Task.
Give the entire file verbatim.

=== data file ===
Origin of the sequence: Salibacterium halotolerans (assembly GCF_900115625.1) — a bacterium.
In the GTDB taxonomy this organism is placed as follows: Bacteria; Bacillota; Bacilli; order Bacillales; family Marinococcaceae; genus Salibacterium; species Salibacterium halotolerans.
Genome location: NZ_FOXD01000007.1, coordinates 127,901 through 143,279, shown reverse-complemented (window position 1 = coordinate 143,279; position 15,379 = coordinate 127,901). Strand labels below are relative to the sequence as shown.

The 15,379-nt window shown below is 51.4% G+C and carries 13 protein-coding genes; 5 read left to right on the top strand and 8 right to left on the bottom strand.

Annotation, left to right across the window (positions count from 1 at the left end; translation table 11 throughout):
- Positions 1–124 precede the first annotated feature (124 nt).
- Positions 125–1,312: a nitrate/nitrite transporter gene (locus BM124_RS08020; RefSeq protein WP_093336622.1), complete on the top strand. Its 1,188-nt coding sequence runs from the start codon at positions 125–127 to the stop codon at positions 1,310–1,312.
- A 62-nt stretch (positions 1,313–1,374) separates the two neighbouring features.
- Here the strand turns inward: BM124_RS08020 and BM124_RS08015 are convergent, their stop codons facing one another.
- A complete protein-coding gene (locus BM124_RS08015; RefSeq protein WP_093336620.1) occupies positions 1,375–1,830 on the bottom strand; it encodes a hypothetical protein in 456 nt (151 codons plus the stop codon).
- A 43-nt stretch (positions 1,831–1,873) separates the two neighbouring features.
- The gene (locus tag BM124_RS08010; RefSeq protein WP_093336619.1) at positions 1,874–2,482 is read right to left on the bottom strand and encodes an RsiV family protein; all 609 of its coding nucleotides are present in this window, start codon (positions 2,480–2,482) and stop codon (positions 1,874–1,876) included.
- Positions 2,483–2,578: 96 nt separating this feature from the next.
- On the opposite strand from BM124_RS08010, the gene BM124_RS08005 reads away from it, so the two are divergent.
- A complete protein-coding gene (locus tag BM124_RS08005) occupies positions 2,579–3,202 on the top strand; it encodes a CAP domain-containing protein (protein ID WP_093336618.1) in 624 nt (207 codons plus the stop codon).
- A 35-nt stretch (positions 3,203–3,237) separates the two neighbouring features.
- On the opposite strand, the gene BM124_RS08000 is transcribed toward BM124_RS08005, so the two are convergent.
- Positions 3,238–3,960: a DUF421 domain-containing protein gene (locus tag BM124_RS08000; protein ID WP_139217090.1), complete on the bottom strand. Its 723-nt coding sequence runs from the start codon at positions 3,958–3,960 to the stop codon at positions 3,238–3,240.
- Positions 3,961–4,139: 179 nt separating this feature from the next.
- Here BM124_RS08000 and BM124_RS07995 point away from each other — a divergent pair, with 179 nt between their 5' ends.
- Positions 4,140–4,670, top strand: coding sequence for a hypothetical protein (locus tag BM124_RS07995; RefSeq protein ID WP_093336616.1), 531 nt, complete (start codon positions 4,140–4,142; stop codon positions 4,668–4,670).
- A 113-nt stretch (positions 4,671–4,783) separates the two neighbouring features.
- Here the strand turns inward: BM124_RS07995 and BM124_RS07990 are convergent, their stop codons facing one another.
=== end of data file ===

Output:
Origin of the sequence: Salibacterium halotolerans (assembly GCF_900115625.1) — a bacterium.
In the GTDB taxonomy this organism is placed as follows: Bacteria; Bacillota; Bacilli; order Bacillales; family Marinococcaceae; genus Salibacterium; species Salibacterium halotolerans.
Genome location: NZ_FOXD01000007.1, coordinates 127,901 through 143,279, shown reverse-complemented (window position 1 = coordinate 143,279; position 15,379 = coordinate 127,901). Strand labels below are relative to the sequence as shown.

The 15,379-nt window shown below is 51.4% G+C and carries 13 protein-coding genes; 5 read left to right on the top strand and 8 right to left on the bottom strand.

Annotation, left to right across the window (positions count from 1 at the left end; translation table 11 throughout):
- Positions 1–124 precede the first annotated feature (124 nt).
- Positions 125–1,312: a nitrate/nitrite transporter gene (locus BM124_RS08020; RefSeq protein WP_093336622.1), complete on the top strand. Its 1,188-nt coding sequence runs from the start codon at positions 125–127 to the stop codon at positions 1,310–1,312.
- A 62-nt stretch (positions 1,313–1,374) separates the two neighbouring features.
- Here the strand turns inward: BM124_RS08020 and BM124_RS08015 are convergent, their stop codons facing one another.
- A complete protein-coding gene (locus BM124_RS08015; RefSeq protein WP_093336620.1) occupies positions 1,375–1,830 on the bottom strand; it encodes a hypothetical protein in 456 nt (151 codons plus the stop codon).
- A 43-nt stretch (positions 1,831–1,873) separates the two neighbouring features.
- The gene (locus tag BM124_RS08010; RefSeq protein WP_093336619.1) at positions 1,874–2,482 is read right to left on the bottom strand and encodes an RsiV family protein; all 609 of its coding nucleotides are present in this window, start codon (positions 2,480–2,482) and stop codon (positions 1,874–1,876) included.
- Positions 2,483–2,578: 96 nt separating this feature from the next.
- On the opposite strand from BM124_RS08010, the gene BM124_RS08005 reads away from it, so the two are divergent.
- A complete protein-coding gene (locus tag BM124_RS08005) occupies positions 2,579–3,202 on the top strand; it encodes a CAP domain-containing protein (protein ID WP_093336618.1) in 624 nt (207 codons plus the stop codon).
- A 35-nt stretch (positions 3,203–3,237) separates the two neighbouring features.
- On the opposite strand, the gene BM124_RS08000 is transcribed toward BM124_RS08005, so the two are convergent.
- Positions 3,238–3,960: a DUF421 domain-containing protein gene (locus tag BM124_RS08000; protein ID WP_139217090.1), complete on the bottom strand. Its 723-nt coding sequence runs from the start codon at positions 3,958–3,960 to the stop codon at positions 3,238–3,240.
- Positions 3,961–4,139: 179 nt separating this feature from the next.
- Here BM124_RS08000 and BM124_RS07995 point away from each other — a divergent pair, with 179 nt between their 5' ends.
- Positions 4,140–4,670, top strand: coding sequence for a hypothetical protein (locus tag BM124_RS07995; RefSeq protein ID WP_093336616.1), 531 nt, complete (start codon positions 4,140–4,142; stop codon positions 4,668–4,670).
- A 113-nt stretch (positions 4,671–4,783) separates the two neighbouring features.
- Here the strand turns inward: BM124_RS07995 and BM124_RS07990 are convergent, their stop codons facing one another.